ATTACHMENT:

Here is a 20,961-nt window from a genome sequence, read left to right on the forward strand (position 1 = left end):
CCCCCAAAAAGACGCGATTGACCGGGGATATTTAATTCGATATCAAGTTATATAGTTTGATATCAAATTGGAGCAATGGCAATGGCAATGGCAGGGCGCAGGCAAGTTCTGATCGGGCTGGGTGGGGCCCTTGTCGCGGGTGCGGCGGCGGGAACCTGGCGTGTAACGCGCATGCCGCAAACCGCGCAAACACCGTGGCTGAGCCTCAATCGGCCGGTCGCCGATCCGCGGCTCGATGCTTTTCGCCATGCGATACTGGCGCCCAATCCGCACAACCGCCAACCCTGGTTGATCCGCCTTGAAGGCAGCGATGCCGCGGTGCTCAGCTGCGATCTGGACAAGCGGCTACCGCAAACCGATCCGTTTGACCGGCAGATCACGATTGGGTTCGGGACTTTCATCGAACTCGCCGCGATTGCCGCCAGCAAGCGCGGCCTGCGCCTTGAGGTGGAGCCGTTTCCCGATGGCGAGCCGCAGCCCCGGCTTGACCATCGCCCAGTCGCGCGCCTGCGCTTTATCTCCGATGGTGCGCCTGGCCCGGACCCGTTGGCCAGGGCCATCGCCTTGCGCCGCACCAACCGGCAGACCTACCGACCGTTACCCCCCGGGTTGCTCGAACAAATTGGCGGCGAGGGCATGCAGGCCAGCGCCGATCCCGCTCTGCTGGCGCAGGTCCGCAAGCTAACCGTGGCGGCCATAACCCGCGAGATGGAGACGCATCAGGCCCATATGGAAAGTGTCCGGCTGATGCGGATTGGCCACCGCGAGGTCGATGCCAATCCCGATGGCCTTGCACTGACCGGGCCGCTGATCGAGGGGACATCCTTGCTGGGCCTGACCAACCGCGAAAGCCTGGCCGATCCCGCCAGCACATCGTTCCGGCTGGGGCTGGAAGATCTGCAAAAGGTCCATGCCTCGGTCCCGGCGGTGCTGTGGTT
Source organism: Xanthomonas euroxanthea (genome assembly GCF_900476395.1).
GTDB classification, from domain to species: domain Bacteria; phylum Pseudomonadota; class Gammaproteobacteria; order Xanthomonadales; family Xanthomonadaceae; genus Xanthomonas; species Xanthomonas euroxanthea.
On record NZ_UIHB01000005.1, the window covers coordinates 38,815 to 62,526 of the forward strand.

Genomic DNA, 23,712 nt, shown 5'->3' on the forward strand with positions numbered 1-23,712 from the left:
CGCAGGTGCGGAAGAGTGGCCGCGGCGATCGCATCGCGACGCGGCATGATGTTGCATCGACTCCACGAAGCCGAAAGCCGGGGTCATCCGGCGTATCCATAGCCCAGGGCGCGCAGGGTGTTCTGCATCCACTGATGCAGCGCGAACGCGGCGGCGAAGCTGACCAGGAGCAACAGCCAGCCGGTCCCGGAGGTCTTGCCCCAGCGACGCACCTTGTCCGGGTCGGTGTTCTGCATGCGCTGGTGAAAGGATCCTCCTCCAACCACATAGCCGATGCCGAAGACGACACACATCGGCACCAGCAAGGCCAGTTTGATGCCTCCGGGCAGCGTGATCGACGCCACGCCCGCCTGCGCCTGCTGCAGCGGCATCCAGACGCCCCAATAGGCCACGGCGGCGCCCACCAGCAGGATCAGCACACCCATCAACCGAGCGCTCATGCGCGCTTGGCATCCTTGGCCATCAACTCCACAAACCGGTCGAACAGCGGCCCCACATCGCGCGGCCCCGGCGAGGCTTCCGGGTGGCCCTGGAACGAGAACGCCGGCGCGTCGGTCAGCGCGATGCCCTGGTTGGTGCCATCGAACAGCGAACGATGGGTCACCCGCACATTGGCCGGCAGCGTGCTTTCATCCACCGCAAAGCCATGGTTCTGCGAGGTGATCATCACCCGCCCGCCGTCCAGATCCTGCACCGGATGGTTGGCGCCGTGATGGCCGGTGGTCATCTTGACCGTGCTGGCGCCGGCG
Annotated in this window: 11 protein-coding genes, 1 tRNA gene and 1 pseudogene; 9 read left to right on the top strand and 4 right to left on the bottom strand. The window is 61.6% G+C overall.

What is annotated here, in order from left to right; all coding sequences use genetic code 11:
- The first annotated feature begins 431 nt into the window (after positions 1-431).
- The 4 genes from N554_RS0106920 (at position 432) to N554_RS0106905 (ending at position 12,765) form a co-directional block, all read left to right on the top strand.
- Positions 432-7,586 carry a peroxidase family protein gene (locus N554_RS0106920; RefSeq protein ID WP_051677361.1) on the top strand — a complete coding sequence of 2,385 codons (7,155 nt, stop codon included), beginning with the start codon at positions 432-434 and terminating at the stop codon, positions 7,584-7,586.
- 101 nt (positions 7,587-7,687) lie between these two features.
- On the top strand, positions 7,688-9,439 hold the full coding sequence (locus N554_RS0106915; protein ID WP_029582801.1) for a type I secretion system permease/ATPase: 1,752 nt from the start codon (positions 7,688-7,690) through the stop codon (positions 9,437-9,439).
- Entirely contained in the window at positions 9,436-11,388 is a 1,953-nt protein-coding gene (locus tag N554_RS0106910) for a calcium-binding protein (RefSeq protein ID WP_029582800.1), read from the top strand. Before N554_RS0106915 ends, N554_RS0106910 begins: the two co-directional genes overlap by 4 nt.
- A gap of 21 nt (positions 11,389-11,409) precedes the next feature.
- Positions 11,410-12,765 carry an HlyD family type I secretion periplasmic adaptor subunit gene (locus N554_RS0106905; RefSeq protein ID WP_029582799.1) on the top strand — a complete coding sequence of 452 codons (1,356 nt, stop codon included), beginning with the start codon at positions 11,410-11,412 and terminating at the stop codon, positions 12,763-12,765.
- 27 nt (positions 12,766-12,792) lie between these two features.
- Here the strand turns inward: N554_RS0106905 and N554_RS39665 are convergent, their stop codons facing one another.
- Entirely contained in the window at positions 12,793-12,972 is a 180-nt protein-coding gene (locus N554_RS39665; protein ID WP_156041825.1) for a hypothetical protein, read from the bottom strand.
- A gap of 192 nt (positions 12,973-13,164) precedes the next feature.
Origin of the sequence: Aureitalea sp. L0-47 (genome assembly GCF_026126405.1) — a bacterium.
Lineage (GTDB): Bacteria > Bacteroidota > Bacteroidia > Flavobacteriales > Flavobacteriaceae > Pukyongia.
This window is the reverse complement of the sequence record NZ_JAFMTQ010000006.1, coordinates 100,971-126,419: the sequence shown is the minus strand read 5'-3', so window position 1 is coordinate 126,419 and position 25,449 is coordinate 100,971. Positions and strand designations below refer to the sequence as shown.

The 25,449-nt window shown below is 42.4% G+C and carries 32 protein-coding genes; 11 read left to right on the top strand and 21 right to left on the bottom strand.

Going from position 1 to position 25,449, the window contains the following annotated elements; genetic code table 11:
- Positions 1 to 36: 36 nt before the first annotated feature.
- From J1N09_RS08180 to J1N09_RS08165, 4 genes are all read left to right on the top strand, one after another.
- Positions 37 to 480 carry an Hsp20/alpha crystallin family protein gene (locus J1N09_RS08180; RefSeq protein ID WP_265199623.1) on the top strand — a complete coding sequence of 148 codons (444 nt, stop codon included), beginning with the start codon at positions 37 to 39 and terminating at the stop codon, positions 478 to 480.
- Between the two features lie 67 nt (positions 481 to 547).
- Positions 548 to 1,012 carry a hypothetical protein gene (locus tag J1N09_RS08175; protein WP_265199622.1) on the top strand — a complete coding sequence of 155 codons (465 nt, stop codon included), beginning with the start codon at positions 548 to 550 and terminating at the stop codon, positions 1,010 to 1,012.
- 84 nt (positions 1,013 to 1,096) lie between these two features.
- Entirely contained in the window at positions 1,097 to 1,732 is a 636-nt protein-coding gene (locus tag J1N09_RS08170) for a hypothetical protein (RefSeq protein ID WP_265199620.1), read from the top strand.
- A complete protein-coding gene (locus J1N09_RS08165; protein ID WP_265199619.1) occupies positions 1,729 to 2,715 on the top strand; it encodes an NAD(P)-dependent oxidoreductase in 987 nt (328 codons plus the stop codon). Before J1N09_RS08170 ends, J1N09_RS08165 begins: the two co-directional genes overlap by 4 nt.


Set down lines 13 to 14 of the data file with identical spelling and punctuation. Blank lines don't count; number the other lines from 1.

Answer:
- 101 nt (positions 7,587-7,687) lie between these two features.
- On the top strand, positions 7,688-9,439 hold the full coding sequence (locus N554_RS0106915; protein ID WP_029582801.1) for a type I secretion system permease/ATPase: 1,752 nt from the start codon (positions 7,688-7,690) through the stop codon (positions 9,437-9,439).